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Spotlight: China releases water to drought-stricken Mekong countries ahead of Lancang-Mekong cooperation meeting

China has started to discharge water into the lower reaches of the Mekong River to alleviate drought in Cambodia, Laos, Myanmar, Thailand and Vietnam, as a major gesture before the first Lancang-Mekong cooperation (LMC) leaders’ meeting to be held in late March.

This picture taken on March 8, 2016 shows a boy looking for fish in a nearly dry canal in the Long Phu district in the southern Mekong Delta province of Soc Trang. (AFP Photo)
This picture taken on March 8, 2016 shows a boy looking for fish in a nearly dry canal in the Long Phu district in the southern Mekong Delta province of Soc Trang. (AFP Photo)

“We will release emergency water supply from Jinghong Hydropower Station from March 15 till April 10,” Chinese Foreign Ministry Spokesperson Lu Kang said Tuesday at a regular news briefing.

Vietnam has asked China to increase water discharge flow from the hydropower station in China’s southwest province of Yunnan to help overcome the drought in the Mekong Delta.

Vietnam welcomes Chinese authorities’ decision to coordinate and deploy the emergency water discharge plan from March 15 to April 4O, Pham Thu Hang, vice spokesperson of Vietnam’s Ministry of Foreign Affairs (MoFA), said Monday. Later, China prolonged the water release for six more days.

Mekong River originates in China and runs through Myanmar, Laos, Thailand, Cambodia and Vietnam, serving as a natural bond between the six countries. Its Chinese stretch is called the Lancang River.

Since late 2015, countries along the Lancang-Mekong River have been suffering droughts of varying degrees due to the impact of the El Nino phenomenon, said Lu, adding that the situation has worsened recently and threatens people’s livelihood.

“In order to accommodate the concerns of countries at the lower reach of the Mekong River, the Chinese government decides to overcome its own difficulties to offer emergency water flows,” Lu said.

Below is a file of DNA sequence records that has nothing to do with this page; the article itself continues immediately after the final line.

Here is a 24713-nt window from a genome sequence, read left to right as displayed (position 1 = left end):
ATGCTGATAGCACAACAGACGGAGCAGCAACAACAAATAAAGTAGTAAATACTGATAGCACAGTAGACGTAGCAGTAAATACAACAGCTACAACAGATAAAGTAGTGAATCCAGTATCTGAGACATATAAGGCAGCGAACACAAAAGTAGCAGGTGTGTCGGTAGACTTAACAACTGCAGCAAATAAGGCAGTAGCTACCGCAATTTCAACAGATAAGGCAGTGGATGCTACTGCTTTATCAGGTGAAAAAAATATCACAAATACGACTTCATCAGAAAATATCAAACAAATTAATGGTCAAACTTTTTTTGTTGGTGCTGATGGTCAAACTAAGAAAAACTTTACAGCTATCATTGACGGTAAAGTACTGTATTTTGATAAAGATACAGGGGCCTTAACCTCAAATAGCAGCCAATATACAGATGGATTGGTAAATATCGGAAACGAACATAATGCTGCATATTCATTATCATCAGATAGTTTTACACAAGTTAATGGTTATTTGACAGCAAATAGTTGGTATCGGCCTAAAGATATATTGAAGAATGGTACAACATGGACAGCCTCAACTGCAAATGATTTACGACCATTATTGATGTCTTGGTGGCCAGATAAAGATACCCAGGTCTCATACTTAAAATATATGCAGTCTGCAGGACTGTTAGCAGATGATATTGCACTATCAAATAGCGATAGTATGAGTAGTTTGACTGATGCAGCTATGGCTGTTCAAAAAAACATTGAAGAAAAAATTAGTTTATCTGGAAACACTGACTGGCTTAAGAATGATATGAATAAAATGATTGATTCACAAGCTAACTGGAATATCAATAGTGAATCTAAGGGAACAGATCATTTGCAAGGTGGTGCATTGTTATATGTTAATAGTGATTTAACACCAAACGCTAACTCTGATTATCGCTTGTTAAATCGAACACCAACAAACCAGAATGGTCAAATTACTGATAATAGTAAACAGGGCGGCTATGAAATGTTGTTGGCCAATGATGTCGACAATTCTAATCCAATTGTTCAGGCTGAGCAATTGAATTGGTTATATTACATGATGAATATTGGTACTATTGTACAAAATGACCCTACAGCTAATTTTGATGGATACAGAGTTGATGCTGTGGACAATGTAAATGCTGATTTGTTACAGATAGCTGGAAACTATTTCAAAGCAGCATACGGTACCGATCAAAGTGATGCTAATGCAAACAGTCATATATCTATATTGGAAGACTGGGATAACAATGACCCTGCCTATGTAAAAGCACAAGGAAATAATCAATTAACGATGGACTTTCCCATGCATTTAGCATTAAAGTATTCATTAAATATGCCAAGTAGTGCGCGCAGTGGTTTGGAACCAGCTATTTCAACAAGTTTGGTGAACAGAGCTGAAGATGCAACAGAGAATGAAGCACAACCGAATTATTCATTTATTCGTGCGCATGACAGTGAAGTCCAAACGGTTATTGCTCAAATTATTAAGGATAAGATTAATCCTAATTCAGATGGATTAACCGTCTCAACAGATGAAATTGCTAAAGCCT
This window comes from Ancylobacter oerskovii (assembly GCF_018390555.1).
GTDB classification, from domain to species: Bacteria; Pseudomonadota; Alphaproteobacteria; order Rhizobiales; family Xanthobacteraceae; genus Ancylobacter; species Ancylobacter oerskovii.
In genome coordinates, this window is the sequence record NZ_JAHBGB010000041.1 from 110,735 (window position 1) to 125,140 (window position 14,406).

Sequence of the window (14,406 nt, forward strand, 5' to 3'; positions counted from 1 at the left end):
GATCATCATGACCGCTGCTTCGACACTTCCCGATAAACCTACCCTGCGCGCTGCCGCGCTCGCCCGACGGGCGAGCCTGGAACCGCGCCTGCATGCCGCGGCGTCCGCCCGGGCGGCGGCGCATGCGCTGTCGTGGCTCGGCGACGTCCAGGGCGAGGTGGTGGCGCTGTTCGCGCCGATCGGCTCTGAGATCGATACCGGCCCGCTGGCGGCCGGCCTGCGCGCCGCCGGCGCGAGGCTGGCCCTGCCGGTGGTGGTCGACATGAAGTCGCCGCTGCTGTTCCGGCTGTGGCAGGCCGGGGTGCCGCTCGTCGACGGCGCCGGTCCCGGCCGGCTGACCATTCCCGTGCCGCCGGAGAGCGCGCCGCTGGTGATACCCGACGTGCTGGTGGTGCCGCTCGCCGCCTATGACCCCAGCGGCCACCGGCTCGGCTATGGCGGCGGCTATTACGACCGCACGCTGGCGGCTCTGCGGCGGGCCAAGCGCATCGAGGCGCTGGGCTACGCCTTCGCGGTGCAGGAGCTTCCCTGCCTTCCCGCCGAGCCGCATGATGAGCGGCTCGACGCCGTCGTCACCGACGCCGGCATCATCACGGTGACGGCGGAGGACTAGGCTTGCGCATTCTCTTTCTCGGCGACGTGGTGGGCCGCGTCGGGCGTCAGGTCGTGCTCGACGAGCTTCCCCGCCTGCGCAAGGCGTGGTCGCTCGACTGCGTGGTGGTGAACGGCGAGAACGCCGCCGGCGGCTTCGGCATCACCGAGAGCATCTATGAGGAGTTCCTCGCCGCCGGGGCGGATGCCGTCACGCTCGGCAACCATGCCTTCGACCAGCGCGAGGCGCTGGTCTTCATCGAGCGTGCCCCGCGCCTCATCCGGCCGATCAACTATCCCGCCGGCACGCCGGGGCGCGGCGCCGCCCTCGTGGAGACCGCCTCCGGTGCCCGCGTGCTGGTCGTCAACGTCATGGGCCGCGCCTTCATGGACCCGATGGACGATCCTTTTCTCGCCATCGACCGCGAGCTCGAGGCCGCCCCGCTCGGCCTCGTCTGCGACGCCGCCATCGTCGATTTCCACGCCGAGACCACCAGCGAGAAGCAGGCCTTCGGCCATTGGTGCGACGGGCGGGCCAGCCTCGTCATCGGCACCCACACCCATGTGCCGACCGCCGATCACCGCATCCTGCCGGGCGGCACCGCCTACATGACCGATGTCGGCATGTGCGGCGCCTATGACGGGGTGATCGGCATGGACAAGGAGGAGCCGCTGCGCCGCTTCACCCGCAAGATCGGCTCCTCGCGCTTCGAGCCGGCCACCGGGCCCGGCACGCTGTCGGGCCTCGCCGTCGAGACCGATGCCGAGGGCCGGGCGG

Water resources cooperation is an important component of the cooperation mechanism being worked on by China and other Mekong River countries, he said.

Proposed by Chinese Premier Li Keqiang in November 2014 when he attended the 17th China-ASEAN leaders’ meeting, the LMC framework was officially launched in November last year.

Although the mechanism is still at an early stage, attention has been paid to the development of the LMC framework as well as ongoing discussions, said Trinh Le Nguyen, executive director of People and Nature Reconciliation, a Vietnamese nonprofit organization, in an exclusive interview with Xinhua.

“China is willing to enhance coordination and practical cooperation with related countries in accordance with the mechanism in water resources management and disaster response to benefit the people in the region,” Lu said.

“Severe drought and salt intrusion in the Mekong Delta is affecting” 39 out of 63 provinces in Vietnam, according to UN officials in Vietnam.

As of March 10, an estimated 195,200 families did not have sufficient water supply to meet their daily needs, said UN Spokesman Stephane Dujarric on Monday at a daily news briefing. “Some 10 provinces have declared a state of emergency.”

The ongoing serious drought is damaging some 160,000 hectares of paddy rice in Vietnam’s Mekong Delta, causing losses of some 5,000 billion Vietnamese dong (222.2 million U.S. dollars), and affecting about 290,000 hectares of fruit trees, according to local media.

Parts of the delta have been experiencing the most serious drought and saltwater encroachment in the past nearly 100 years.

The delta needs some 4 billion U.S. dollars to effectively deal with the drought and saltwater encroachment, according to the Vietnamese Ministry of Agriculture and Rural Development.

Source: Xinhuanet

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